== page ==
Clotilde Dubois

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“Two ice shelves that existed before Canada was settled by Europeans diminished significantly this summer, one nearly disappearing altogether, Canadian scientists say in new research,” reports an Associated Press (AP) article in the San Francisco Chronicle.

“The impact is significant and yet only a piece of the ongoing and accelerating response to warming of the Arctic,” Dr. Robert Bindschadler, emeritus scientist at NASA’s Goddard Space Center, told the AP.

The Canadian team’s research confirms MIT scientists‘ recent finding that the Arctic is shedding ice much faster than forecast by the UN Intergovernmental Panel on Climate Change’s (IPCC) Fourth Assessment Report (AR4), published just four years ago (2007). Which of course is taken to mean that global warming ‘is even worse than scientists previously believed.’

Not so fast, say climatologists Patrick Michaels and Chip Knappenberger, editors of World Climate Report (WCR). Paradoxically, more-rapid-than-projected Arctic ice loss is additional evidence that IPCC climate models are too “hot” — that is, overestimate climate sensitivity and forecast too much warming.

In IPCC climate models, decline of Arctic sea ice is treated as both a consequence of rising greenhouse gas (GHG) concentrations and as an important “positive feedback” that amplifies the direct GHG warming effect. Al Gore popularized this idea in An Inconvenient Truth, noting that as Arctic ice melts, less solar energy is reflected back to space and more absorbed by the oceans.

But, as WCR points out, if the IPCC models’ climate sensitivity estimates were correct, then the greater-than-expected positive feedback from greater-than-expected Arctic ice loss should be producing greater-than-expected global warming. Yet, despite the extra unanticipated warming influence from accelerating ice loss, the world is warming more slowly than IPCC models project.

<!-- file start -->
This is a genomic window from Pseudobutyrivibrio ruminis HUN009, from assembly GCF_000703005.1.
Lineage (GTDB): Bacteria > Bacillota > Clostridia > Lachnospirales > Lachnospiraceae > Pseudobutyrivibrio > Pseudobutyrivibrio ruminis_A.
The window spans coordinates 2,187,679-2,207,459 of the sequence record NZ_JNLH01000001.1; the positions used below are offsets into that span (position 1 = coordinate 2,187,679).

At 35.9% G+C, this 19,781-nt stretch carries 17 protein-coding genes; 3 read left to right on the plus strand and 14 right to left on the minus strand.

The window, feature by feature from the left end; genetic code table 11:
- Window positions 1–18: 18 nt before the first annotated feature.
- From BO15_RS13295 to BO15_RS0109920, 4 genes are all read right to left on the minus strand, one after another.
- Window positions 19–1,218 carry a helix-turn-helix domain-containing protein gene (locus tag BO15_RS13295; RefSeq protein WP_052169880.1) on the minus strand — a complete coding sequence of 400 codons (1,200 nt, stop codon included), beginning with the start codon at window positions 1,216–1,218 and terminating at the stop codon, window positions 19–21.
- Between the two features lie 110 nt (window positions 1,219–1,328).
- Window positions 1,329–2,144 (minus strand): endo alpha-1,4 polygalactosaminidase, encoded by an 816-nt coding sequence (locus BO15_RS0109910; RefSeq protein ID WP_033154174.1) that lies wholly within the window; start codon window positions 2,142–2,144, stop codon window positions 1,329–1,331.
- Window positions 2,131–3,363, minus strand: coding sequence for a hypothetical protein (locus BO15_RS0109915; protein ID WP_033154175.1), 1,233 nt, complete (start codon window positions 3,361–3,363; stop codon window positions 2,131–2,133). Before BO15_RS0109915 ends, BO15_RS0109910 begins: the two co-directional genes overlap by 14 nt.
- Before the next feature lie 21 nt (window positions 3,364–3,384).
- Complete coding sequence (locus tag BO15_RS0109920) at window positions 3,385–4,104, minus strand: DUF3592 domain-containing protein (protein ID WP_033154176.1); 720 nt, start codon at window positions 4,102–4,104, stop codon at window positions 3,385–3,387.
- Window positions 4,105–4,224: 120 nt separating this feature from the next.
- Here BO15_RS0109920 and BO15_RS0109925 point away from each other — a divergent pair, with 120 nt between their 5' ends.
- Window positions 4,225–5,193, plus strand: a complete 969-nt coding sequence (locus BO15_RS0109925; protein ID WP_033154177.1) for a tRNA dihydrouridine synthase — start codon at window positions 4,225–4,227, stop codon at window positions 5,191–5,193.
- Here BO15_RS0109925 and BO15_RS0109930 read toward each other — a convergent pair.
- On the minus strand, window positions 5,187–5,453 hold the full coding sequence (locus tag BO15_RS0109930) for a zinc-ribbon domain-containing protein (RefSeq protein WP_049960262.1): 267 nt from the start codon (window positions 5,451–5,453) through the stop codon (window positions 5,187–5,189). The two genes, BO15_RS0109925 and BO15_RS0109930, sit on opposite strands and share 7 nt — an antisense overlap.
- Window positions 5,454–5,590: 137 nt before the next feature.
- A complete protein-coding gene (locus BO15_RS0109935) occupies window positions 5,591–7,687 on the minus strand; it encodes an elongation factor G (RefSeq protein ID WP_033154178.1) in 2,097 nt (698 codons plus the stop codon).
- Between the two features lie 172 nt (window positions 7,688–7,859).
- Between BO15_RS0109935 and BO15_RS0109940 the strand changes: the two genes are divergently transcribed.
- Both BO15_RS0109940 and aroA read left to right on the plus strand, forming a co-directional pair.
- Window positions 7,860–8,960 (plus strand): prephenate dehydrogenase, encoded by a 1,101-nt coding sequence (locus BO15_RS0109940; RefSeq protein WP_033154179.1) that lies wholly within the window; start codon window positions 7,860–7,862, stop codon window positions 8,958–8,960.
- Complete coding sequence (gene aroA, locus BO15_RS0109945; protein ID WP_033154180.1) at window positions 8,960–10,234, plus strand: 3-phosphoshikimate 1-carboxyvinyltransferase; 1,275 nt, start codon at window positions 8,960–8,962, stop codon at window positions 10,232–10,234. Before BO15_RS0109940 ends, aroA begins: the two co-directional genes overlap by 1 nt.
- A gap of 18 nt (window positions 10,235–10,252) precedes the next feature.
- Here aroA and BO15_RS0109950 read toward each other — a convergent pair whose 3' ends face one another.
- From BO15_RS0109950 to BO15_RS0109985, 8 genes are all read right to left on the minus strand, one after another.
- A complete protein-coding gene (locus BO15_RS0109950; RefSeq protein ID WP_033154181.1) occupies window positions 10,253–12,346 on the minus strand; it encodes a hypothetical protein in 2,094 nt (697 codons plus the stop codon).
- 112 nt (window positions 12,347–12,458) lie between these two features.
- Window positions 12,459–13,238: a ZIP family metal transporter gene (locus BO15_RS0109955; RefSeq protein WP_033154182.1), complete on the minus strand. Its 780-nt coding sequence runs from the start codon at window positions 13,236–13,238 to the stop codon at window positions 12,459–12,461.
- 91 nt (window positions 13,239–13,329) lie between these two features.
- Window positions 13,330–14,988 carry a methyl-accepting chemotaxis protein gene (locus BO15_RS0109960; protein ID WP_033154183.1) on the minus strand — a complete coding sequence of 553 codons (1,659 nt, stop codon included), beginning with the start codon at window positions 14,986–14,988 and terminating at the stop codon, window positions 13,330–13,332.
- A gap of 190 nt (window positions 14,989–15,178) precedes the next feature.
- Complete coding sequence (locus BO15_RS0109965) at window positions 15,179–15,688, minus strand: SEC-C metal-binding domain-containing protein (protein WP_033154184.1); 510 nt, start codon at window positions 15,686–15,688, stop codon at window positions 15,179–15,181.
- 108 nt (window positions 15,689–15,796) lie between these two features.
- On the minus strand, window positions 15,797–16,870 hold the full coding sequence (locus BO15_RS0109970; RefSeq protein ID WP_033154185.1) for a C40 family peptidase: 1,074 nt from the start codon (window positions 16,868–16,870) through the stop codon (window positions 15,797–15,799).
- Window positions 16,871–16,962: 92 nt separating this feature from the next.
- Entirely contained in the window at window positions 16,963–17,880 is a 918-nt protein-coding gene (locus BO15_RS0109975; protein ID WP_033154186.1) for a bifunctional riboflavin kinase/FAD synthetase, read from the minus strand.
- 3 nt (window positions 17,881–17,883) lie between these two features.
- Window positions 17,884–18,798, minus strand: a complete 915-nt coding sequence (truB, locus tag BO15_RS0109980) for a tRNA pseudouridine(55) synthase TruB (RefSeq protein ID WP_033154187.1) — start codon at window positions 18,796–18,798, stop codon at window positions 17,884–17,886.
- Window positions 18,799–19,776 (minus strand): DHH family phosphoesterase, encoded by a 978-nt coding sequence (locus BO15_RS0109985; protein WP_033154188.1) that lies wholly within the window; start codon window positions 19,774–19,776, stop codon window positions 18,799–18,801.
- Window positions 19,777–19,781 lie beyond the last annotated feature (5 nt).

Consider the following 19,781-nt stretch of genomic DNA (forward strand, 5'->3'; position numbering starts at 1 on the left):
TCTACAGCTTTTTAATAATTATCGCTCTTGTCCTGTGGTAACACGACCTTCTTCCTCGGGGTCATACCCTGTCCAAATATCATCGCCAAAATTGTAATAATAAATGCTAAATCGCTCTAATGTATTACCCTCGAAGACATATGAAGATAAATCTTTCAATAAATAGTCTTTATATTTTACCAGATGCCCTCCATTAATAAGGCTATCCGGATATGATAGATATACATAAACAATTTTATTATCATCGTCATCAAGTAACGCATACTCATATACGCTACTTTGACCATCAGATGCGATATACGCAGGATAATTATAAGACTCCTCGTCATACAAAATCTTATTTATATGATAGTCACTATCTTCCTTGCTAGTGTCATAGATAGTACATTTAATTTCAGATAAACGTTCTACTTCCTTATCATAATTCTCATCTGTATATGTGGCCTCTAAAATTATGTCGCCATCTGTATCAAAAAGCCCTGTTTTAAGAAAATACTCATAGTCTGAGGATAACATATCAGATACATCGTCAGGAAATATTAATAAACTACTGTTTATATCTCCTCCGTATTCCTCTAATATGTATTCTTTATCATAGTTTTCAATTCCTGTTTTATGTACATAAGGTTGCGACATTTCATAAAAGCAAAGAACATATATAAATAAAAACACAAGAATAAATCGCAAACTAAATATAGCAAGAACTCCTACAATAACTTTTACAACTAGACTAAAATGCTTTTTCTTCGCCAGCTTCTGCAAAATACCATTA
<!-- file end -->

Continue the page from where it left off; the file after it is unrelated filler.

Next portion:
Far from being a portent of doom, greater-than-projected ice loss, coinciding as it does with smaller-than-projected warming, indicates that actual climate sensitivity is less than model-estimated sensitivity.

Similarly, argues WCR in a related post, had IPCC models properly accounted for the planet’s recovery from the cooling effect of aerosols blown into the stratosphere by the Mount Pinatubo volcano eruption, they would be projecting even more warming than they do now. Yet model current projections already exceed the observed warming of the past 10-15 years.

The relevance to the survival of civilization and the habitability of the Earth? WCR explains:

The reason that all of this is important is that climate models which produce too much warming quite possibility are doing so because they are missing important processes which act to counteract the warming pressure exerted by increasing greenhouse gas concentrations—in other words, the climate sensitivity produced by the climate models is quite possibly too high.

If this proves to be the case, it means that there will be less future warming (and consequently less “climate disruption”) as greenhouse gas emissions continue to increase as a result of our use of fossil fuels.

Evidence continues to mount that this is indeed the case.